The Atlantic, Vox, and more rally behind Fetterman, say stroke gives him ‘just-like-us’ appeal
Liberal media outlets are rallying around Pennsylvania Democratic Senate candidate John Fetterman after an NBC News reporter said he had difficulty understanding their conversation during a sit-down interview.
On Monday, The Atlantic’s Elaine Godfrey wrote that despite his “relatively privileged upbringing,” Fetterman has long been recognized as a “consummate everyman” and a straight talker.
Speaking with Fetterman supporters during the campaign trail, Godfrey reported that supporters of the stroke survivor appeared unfazed by the candidate’s recent health challenges, and that he has now become “more relatable than ever.”
“Which is to say that Fetterman’s just-like-us appeal before his stroke may have only increased in its wake—that knowing what it’s like to go through a major health challenge, to live with a disability, and to navigate the thorny thicket of the American health-care system is actually an asset in voters’ minds, not a liability,” Godfrey wrote.
Three days prior, a Vox writer said Americans were showing their “disability biases” for calling Fetterman’s fitness for office into question and argued that accommodations he may use if elected could “meaningfully benefit” colleagues without disabilities.
Writer Keren Landman admitted that stroke experts told her it is impossible to assess Fetterman’s ability to successfully meet the responsibilities of U.S. Senator, but the use of closed-captioning software during his interview was not necessarily a sign of cognitive impairment.
“Having a disability, whether outwardly visible or not, could make leaders more compassionate toward their most vulnerable constituents, and may lead to more inclusive legislation,” she added.
The Philadelphia Inquirer recently endorsed Fetterman, asserting that there is “no reason” he cannot serve effectively following his stroke, and slammed his opponent, Dr. Mehmet Oz.
“During interviews, Fetterman does often take a few seconds to ensure that he has understood a questioner correctly — and he may take a couple of moments more to collect his thoughts and find the right words — but that should not significantly impair him from performing in his role as a senator. Fetterman knows what his values are and is capable of communicating them.”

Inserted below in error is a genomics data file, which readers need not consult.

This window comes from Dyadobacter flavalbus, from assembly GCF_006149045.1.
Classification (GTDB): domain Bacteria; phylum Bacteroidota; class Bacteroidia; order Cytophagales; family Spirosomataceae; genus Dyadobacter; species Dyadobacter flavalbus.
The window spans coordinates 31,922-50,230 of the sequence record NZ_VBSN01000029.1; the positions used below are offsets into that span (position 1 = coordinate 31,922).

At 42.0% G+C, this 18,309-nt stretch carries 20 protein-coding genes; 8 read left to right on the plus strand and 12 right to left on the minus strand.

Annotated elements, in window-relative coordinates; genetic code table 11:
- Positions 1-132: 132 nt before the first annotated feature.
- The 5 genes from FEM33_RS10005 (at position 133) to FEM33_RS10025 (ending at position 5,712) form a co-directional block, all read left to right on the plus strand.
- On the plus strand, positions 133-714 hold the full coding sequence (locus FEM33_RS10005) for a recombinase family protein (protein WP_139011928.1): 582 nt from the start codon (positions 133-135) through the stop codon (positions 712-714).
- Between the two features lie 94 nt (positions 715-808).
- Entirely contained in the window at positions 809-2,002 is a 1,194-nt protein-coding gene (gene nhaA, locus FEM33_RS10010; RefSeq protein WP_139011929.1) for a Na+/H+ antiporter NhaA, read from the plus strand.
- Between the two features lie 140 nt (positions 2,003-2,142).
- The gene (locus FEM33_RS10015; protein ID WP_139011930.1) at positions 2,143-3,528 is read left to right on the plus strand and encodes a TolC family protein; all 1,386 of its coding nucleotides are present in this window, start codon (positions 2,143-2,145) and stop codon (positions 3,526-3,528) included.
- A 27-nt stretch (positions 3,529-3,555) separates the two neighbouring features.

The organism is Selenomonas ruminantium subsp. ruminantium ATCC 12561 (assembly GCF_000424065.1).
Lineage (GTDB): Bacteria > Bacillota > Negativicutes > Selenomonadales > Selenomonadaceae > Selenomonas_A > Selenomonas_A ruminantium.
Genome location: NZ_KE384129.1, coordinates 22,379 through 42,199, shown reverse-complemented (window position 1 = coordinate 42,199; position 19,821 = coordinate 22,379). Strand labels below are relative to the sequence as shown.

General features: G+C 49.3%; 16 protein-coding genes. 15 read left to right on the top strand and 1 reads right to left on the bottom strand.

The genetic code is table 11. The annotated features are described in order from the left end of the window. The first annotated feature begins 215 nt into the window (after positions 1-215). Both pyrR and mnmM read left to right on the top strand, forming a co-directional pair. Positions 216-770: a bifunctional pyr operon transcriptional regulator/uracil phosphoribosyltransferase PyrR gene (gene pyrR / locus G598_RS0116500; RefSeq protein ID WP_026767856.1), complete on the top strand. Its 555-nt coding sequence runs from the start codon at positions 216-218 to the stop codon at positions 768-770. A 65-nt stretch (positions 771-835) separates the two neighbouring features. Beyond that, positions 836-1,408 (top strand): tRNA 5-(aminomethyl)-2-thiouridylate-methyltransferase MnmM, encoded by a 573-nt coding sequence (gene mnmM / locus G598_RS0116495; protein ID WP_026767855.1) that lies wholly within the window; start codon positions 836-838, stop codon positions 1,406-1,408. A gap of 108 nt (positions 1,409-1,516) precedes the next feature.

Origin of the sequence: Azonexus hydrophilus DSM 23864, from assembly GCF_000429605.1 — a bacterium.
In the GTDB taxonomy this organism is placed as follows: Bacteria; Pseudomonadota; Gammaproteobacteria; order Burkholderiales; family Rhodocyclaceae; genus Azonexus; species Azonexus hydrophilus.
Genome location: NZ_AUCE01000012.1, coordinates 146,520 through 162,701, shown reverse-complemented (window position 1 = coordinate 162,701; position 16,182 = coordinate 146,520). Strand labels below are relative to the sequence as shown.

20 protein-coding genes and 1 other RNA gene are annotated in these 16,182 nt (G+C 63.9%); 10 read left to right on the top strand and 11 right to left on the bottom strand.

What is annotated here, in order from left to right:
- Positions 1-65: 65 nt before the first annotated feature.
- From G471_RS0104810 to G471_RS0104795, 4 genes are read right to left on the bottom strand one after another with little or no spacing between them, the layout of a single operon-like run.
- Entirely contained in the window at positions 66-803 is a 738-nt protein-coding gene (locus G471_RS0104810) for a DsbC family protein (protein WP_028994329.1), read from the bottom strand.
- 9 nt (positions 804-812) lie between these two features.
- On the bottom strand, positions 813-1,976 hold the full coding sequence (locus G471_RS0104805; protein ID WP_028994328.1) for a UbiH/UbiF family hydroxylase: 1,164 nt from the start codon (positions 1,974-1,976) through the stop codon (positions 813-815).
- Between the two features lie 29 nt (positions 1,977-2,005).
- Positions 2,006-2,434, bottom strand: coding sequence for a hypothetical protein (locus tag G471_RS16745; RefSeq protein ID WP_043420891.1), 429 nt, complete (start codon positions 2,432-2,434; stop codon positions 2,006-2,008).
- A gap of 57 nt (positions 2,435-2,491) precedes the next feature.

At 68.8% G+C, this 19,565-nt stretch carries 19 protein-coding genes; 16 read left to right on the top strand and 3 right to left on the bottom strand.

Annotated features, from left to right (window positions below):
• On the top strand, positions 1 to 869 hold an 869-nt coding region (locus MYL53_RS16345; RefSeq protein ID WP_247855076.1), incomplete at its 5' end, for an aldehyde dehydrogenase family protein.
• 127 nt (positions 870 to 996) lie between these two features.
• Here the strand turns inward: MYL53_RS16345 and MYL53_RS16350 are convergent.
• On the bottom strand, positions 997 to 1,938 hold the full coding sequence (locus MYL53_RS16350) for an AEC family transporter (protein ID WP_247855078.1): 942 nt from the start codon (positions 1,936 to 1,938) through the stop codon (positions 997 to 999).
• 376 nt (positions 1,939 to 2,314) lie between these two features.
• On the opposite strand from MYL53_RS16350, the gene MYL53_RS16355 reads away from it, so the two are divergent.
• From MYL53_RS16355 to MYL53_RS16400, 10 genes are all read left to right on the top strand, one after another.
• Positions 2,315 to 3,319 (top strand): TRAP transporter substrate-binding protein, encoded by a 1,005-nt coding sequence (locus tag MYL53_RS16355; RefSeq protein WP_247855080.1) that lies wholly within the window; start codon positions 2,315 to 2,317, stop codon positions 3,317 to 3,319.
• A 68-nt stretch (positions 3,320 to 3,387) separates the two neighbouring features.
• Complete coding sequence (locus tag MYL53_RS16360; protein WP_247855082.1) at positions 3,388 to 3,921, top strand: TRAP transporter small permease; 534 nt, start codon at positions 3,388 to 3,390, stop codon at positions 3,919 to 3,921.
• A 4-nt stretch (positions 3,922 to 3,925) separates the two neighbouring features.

“The same cannot be said for his opponent, Mehmet Oz, a man wholly unprepared to be Pennsylvania’s U.S. senator,” The Inquirer’s editorial board continued.
A New York Times guest essay by David M. Perry titled “John Fetterman Is a Disabled American Who Needs Technology to Do His Job. So What?,” was released last week. The essay’s title was later changed to “Why That John Fetterman Interview Caused a Furor.”
Liberal journalists who’ve interviewed Fetterman in the past attempted to debunk NBC News correspondent Dasha Burn’s claim that he had trouble communicating.
“Sorry to say but I talked to @JohnFetterman for over an hour without stop or any aides and this is just nonsense. Maybe this reporter is just bad at small talk,” Vox’s Kara Swisher tweeted.
“I interviewed @JohnFetterman here, he understood everything I was saying and he was funny,” podcast host Molly Jong-Fast said.
“As someone who has recently interviewed him: Fetterman’s comprehension is not at all impaired. He understands everything, it’s just that he reads it (which requires extra acuity, I’d argue) and responds in real time. It’s a hearing/auditory processing challenge,” New York Magazine writer Rebecca Traister wrote.
“I interviewed him – there were absolutely no issues. I probably stumbled more,” MSNBC host Stephanie Ruhle wrote in a now-deleted tweet.
Fetterman’s wife Gisele claimed Burns’ statements were a “disservice” to her husband, to the disabled community and to Americans in general, and suggested she should face “consequences.”
Fox News’ Joseph A. Wulfoshn contributed to this report.